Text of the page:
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TECHNICAL PAPERS: Gas Turbines: Combustion and Fuels

Nonlinear Flame Transfer Function Characteristics in a Swirl-Stabilized Combustor

[+] Author and Article Information
Benjamin D. Bellows1

School of Aerospace Engineering, Georgia Institute of Technology, Atlanta, GA 30332-0150, Senior Aerothermal Engineer, Pratt & Whitney Military Engines, 400 Main Street, M/S 184-28, East Hartford, CT 06108benjamin.bellows@pw.utc.com

Mohan K. Bobba, Jerry M. Seitzman, Tim Lieuwen

School of Aerospace Engineering, Georgia Institute of Technology, Atlanta, GA 30332-0150

1

Corresponding author.

J. Eng. Gas Turbines Power 129(4), 954-961 (Dec 22, 2006) (8 pages) doi:10.1115/1.2720545 History: Received November 10, 2006; Revised December 22, 2006

An understanding of the amplitude dependence of the flame response to acoustic excitation is required in order to predict and/or correlate combustion instability amplitudes. This paper describes an experimental investigation of the nonlinear response of a lean, premixed flame to imposed acoustic oscillations. Detailed measurements of the amplitude dependence of the flame response were obtained at approximately 100 test points, corresponding to different flow rates and forcing frequencies. It is observed that the nonlinear flame response can exhibit a variety of behaviors, both in the shape of the response curve and the forcing amplitude at which nonlinearity is first observed. The phase between the flow oscillation and heat release is also seen to have substantial amplitude dependence. The nonlinear flame dynamics appear to be governed by different mechanisms in different frequency and flowrate regimes. These mechanisms were investigated using phase-locked, two- dimensional OH Planar laser-induced fluorescence imaging. From these images, two mechanisms, vortex rollup and unsteady flame liftoff, are identified as important in the saturation of the flame’s response to large velocity oscillations. Both mechanisms appear to reduce the flame’s area and thus its response at these high levels of driving.

Copyright © 2007 by American Society of Mechanical Engineers
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Figures

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Figure 1

Qualitative description of the dependence of acoustic driving, H(A), and damping, D(A), processes upon amplitude of oscillation, A

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Figure 2

Schematic of swirl-stabilized combustor

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Figure 3

Schematic of nozzle; all dimensions are in mm (not to scale)

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Figure 4

Schematic of laser setup for OH PLIF imaging

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Figure 5

Dependence of: (a)CH* oscillation amplitude; and (b)u′−CH*′ phase angle upon velocity oscillation amplitude (fdrive=210Hz, ϕ=0.80ReD=21,000). CH* saturation amplitude=0.45. Uncertainty in phase angle <5deg.

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Figure 6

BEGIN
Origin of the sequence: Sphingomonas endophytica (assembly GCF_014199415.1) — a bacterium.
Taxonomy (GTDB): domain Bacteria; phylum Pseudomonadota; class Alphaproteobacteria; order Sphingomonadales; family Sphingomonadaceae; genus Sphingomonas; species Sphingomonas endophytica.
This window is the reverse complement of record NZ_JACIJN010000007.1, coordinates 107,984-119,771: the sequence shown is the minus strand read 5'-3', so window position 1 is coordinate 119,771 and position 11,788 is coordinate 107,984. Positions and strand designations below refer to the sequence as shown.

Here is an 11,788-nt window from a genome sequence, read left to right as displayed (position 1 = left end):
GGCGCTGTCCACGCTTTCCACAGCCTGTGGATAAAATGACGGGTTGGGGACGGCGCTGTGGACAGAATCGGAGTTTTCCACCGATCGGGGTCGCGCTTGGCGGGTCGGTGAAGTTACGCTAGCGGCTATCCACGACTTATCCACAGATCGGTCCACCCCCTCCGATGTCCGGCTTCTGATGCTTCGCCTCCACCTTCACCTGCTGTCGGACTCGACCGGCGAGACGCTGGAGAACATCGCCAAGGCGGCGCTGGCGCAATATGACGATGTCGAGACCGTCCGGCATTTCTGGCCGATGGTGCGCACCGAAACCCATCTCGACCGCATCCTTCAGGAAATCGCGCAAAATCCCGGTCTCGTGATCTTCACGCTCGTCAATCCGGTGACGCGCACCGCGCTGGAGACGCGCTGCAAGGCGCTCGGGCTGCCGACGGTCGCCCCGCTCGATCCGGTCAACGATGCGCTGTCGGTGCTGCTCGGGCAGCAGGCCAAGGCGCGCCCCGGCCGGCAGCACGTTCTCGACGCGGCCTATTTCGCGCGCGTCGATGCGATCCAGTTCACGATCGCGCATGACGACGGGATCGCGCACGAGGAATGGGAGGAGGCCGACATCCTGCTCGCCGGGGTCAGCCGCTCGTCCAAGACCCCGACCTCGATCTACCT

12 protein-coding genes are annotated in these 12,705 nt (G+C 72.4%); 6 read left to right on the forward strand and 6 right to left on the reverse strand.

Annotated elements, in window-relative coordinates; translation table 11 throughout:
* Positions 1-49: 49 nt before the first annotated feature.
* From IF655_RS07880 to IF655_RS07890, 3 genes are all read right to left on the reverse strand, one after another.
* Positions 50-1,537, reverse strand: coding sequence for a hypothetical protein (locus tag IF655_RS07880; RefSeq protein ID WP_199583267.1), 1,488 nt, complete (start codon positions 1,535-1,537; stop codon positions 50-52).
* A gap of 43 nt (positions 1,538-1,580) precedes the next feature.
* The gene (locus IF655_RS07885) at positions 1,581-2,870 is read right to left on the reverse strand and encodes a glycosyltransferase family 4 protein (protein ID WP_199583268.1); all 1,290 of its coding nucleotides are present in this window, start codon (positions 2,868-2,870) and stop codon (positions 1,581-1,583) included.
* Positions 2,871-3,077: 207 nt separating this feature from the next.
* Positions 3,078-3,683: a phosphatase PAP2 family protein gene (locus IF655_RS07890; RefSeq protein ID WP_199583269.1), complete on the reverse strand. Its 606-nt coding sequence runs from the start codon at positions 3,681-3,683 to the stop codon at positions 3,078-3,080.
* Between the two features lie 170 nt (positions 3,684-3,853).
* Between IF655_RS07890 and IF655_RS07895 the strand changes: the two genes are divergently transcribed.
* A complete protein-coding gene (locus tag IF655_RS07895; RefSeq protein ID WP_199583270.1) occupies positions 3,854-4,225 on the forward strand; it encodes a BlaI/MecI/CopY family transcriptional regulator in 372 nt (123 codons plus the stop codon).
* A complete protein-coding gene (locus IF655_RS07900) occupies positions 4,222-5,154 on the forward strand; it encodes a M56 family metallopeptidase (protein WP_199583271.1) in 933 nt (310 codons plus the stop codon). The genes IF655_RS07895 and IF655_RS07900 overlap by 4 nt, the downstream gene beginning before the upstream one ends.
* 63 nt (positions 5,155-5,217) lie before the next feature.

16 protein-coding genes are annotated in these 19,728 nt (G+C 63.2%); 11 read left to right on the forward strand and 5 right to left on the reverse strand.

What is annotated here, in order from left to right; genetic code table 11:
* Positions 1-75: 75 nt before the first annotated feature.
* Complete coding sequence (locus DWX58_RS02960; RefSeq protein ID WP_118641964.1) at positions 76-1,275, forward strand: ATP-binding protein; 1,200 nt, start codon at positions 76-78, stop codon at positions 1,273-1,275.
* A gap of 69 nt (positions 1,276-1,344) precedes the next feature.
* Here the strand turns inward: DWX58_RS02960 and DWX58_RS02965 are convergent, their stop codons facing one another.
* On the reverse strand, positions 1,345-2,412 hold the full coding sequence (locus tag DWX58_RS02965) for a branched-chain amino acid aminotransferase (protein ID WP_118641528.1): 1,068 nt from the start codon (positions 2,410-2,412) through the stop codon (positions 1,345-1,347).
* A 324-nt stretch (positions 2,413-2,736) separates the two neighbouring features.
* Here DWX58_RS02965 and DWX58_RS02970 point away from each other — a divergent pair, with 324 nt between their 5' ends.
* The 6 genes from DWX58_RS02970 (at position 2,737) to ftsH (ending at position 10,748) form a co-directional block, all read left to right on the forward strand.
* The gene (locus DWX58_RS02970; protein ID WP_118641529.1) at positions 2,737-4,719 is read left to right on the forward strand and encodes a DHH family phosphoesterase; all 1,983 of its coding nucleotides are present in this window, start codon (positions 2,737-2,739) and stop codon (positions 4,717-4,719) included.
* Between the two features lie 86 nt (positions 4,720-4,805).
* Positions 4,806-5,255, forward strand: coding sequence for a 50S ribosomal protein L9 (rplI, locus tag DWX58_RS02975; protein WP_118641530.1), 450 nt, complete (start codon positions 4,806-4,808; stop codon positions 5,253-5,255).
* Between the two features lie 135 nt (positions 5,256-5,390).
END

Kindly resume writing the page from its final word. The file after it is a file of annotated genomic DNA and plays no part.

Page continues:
Dependence of: (a)CH* oscillation amplitude; and (b)u′−CH*′ phase angle upon velocity oscillation amplitude, ϕ=0.80,ReD=21,000. CH* saturation amplitude ∼0.98. Uncertainty in phase angle <5deg.

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Figure 7

Dependence of CH* oscillation amplitude upon amplitude of velocity oscillations for two driving frequencies (ReD=21,000,ϕ=0.80)

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Figure 8

(a) Dependence of CH* oscillation amplitude upon amplitude of velocity oscillations for fdrive=160–180Hz; (b) dependence of u′−CH*′ phase angle upon velocity oscillation amplitude for fdrive=170Hz. (ReD=30,000, ϕ=0.80)

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Figure 9

Fourier transforms of: (a) pressure; and (b)CH* chemiluminescence signals at local maximum of transfer function and local minimum of transfer function for fdrive=180Hz(ReD=30,000,ϕ=0.80)

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Figure 10

Dependence of CH* nonlinear amplitude on driving frequency as a function of Reynolds number (ϕ=0.80)

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Figure 11

Phase-locked instantaneous line-of-sight images of flame over one cycle of acoustic forcing for: (a) low (linear, u′∕u0=0.2); and (b) high (nonlinear, u′∕u0=0.6) amplitude of oscillation (fdrive=410Hz, ReD=21,000, ϕ=0.80)

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Figure 12

Instantaneous OH PLIF images showing evolution of flame response over one cycle of acoustic forcing for: (a) low (linear, u′∕u0=0.3); and (b) high (nonlinear, u′∕u0=0.9) velocity oscillation amplitudes (fdrive=130Hz, ReD=21,000, ϕ=0.80)

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Figure 13

Averaged flame edges at 65–110deg phase angle at four velocity oscillation amplitudes (fdrive=130Hz, u′∕u0=0.3, 0.6, 0.83, and 0.90). Dashed (- - -)/ solid —) lines indicate peak flame response when transfer function is linear/saturated, respectively

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Figure 14

Instantaneous OH PLIF images showing evolution of flame response over one cycle of acoustic forcing for: (a) low (linear, u′∕u0=0.2); and (b) high (nonlinear, u′∕u0=0.6) velocity oscillation amplitudes (fdrive=410Hz, ReD=21,000, ϕ=0.80)

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Figure 15

Average flame edges at 180–225deg phase angle at four velocity oscillation amplitudes (fdrive=410Hz, u′∕u0=0.2, 0.3, 0.53, 0.6). Dashed (- - -)/solid (—) lines indicate peak flame response when transfer function is linear/saturated, respectively.

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